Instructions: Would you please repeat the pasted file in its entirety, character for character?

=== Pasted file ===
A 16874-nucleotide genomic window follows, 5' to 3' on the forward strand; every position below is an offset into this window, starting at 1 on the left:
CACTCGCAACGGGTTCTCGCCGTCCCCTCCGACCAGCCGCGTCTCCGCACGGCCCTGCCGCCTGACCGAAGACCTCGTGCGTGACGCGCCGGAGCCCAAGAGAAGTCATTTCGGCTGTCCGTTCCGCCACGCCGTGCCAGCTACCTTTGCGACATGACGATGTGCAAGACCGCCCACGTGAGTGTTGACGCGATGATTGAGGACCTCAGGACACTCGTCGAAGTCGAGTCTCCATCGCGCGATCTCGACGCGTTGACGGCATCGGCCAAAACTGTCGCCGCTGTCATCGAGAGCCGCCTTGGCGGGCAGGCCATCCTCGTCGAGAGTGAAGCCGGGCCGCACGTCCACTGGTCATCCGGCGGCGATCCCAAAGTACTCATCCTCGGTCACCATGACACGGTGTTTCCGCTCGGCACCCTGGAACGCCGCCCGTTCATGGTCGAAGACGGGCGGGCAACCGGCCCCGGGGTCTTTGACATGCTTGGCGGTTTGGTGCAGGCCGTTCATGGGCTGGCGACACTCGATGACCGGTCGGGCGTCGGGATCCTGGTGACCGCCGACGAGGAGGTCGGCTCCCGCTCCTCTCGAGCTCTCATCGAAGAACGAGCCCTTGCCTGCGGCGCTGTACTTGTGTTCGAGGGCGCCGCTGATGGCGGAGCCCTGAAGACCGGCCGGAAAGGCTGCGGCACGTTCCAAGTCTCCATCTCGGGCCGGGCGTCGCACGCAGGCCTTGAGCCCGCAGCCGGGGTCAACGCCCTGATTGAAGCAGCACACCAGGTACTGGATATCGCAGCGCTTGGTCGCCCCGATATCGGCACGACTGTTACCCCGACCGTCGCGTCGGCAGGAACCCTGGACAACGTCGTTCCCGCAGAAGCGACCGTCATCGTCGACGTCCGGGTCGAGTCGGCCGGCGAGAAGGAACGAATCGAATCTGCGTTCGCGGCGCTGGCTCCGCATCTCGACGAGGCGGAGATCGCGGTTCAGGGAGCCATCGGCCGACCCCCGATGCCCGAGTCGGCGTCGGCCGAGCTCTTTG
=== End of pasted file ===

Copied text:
A 16874-nucleotide genomic window follows, 5' to 3' on the forward strand; every position below is an offset into this window, starting at 1 on the left:
CACTCGCAACGGGTTCTCGCCGTCCCCTCCGACCAGCCGCGTCTCCGCACGGCCCTGCCGCCTGACCGAAGACCTCGTGCGTGACGCGCCGGAGCCCAAGAGAAGTCATTTCGGCTGTCCGTTCCGCCACGCCGTGCCAGCTACCTTTGCGACATGACGATGTGCAAGACCGCCCACGTGAGTGTTGACGCGATGATTGAGGACCTCAGGACACTCGTCGAAGTCGAGTCTCCATCGCGCGATCTCGACGCGTTGACGGCATCGGCCAAAACTGTCGCCGCTGTCATCGAGAGCCGCCTTGGCGGGCAGGCCATCCTCGTCGAGAGTGAAGCCGGGCCGCACGTCCACTGGTCATCCGGCGGCGATCCCAAAGTACTCATCCTCGGTCACCATGACACGGTGTTTCCGCTCGGCACCCTGGAACGCCGCCCGTTCATGGTCGAAGACGGGCGGGCAACCGGCCCCGGGGTCTTTGACATGCTTGGCGGTTTGGTGCAGGCCGTTCATGGGCTGGCGACACTCGATGACCGGTCGGGCGTCGGGATCCTGGTGACCGCCGACGAGGAGGTCGGCTCCCGCTCCTCTCGAGCTCTCATCGAAGAACGAGCCCTTGCCTGCGGCGCTGTACTTGTGTTCGAGGGCGCCGCTGATGGCGGAGCCCTGAAGACCGGCCGGAAAGGCTGCGGCACGTTCCAAGTCTCCATCTCGGGCCGGGCGTCGCACGCAGGCCTTGAGCCCGCAGCCGGGGTCAACGCCCTGATTGAAGCAGCACACCAGGTACTGGATATCGCAGCGCTTGGTCGCCCCGATATCGGCACGACTGTTACCCCGACCGTCGCGTCGGCAGGAACCCTGGACAACGTCGTTCCCGCAGAAGCGACCGTCATCGTCGACGTCCGGGTCGAGTCGGCCGGCGAGAAGGAACGAATCGAATCTGCGTTCGCGGCGCTGGCTCCGCATCTCGACGAGGCGGAGATCGCGGTTCAGGGAGCCATCGGCCGACCCCCGATGCCCGAGTCGGCGTCGGCCGAGCTCTTTG